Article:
Canon Law and Constitutional Law : A Lawyer’s perspective
– National Convention of Canonists, Pillar, Madurai – 16.10.2017
Canon law has substantially contributed to the development of constitutional law and legal culture around the world. It has left a mark on the jurisprudence of every country, more specifically on that of the west. In respect of the Catholic Church, the object of Canon Law, is to serve as a legal instrument, for the life of the People of God, so that the community of faith can translate the values of the kingdom, into reality, in accordance with the demands of justice and mercy. Faith needs to be reflected in a legal arrangement. However, as the faith is lived in a social, political, economic and cultural context, the Canon Law has to meet the challenges in their respective domains. Therefore, by its very nature, Canon Law has a duty to cope-up with the challenges of times and the context. Theology provides vision for the Church, whereas Canon Law provides norms, tools and a system for action. That is the reason, in spite of the wall of separation between the Church and the State, there is a constant interaction between Canon Law and Civil Law.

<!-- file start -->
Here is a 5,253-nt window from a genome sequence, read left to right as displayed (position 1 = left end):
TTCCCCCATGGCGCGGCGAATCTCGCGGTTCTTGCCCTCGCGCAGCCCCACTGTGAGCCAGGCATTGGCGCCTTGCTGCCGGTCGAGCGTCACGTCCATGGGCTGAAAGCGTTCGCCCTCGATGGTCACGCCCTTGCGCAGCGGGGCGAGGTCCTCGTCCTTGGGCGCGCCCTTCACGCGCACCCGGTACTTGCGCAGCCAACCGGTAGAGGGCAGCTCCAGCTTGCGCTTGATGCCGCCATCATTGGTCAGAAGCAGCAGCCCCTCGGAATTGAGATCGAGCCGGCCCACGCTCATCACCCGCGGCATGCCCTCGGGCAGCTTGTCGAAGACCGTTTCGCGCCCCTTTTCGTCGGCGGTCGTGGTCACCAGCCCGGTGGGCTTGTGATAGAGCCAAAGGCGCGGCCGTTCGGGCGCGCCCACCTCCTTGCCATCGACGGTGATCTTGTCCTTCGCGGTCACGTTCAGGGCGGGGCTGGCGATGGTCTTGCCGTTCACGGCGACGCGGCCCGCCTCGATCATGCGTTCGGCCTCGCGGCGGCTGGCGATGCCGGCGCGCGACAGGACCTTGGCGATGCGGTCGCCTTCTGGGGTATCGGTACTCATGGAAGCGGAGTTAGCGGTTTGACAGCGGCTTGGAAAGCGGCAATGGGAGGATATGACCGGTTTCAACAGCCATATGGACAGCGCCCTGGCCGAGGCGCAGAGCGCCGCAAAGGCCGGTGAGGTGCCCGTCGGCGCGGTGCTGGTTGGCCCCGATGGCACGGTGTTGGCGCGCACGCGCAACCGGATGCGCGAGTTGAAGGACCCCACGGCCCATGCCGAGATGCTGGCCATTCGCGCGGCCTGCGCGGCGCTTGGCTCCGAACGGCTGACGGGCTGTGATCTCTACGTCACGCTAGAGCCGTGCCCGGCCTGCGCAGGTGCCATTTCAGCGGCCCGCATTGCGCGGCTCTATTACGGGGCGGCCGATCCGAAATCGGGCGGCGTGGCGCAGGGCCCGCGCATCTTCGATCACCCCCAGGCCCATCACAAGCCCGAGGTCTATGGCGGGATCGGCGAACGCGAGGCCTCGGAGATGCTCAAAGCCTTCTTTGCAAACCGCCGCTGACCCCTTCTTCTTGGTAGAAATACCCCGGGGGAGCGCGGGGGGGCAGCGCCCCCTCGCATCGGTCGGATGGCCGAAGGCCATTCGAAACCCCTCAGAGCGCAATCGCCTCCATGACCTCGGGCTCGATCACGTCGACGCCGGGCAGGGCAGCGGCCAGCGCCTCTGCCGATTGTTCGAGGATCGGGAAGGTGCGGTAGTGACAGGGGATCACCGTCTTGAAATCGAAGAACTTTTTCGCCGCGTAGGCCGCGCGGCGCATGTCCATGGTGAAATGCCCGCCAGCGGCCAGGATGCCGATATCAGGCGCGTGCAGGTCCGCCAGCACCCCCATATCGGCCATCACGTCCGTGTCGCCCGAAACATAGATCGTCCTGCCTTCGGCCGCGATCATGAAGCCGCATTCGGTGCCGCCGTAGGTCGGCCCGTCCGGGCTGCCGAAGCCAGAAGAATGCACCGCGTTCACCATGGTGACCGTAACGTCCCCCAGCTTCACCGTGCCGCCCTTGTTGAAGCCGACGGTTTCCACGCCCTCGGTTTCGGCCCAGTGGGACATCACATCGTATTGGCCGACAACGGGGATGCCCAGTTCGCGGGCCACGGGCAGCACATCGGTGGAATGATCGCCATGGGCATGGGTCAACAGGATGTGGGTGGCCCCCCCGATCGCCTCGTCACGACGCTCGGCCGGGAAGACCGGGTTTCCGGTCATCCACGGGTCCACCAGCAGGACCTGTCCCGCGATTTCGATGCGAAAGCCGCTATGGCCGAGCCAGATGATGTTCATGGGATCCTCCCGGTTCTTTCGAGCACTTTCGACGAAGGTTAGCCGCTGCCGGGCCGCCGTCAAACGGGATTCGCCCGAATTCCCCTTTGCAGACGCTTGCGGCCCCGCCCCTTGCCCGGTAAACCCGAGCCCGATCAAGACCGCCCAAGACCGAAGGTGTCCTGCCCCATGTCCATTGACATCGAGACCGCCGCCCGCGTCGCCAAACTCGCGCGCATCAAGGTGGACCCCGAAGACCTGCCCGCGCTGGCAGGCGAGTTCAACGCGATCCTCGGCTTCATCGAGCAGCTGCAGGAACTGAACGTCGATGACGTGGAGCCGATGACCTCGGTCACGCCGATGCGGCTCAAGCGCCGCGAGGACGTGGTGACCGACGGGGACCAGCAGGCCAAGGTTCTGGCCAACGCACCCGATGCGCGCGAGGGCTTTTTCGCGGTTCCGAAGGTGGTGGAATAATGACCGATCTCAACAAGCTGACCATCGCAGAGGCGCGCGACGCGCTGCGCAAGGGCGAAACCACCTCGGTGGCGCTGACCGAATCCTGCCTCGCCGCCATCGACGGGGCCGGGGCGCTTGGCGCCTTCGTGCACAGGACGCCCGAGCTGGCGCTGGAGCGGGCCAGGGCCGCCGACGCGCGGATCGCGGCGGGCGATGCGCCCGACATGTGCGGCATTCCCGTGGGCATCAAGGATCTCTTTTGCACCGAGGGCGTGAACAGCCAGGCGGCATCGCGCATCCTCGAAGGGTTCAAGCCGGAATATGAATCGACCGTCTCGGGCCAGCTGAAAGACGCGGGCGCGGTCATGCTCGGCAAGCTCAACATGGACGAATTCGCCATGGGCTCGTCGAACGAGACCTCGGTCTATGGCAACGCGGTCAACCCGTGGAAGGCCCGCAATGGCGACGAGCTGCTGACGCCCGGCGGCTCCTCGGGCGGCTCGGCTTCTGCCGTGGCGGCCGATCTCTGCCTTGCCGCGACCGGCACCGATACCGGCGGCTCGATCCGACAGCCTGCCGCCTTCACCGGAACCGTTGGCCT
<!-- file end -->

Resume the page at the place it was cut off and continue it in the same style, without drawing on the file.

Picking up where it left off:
In some of the western countries, there is an agreement or concordat between the Church and the State, whereas in the Asian countries, such as India, there are no defined frontiers, between the church law and the state law. These frontiers become clear through praxis and in the bilateral march of law. It may be in the form of a conflict or convergence. However there are personal laws, codified or customary, in respect of different religions in India, including Christianity. In this context, unless we develop a dialogical openness towards civil law, canon law may become, either irrelevant in the civil society or considered as a site of conflict.
From the perspective of a civil lawyer, I will confine my introduction to certain insights, from the perspective of constitutional law, and more specifically, from the perspective of the basic structure doctrine of Indian Constitutional law. It is not a scientific paper. It is only a loud-thinking, with a view to enrich our system of ecclesial governance.
- Basic Structure Doctrine in the Indian Constitutional Law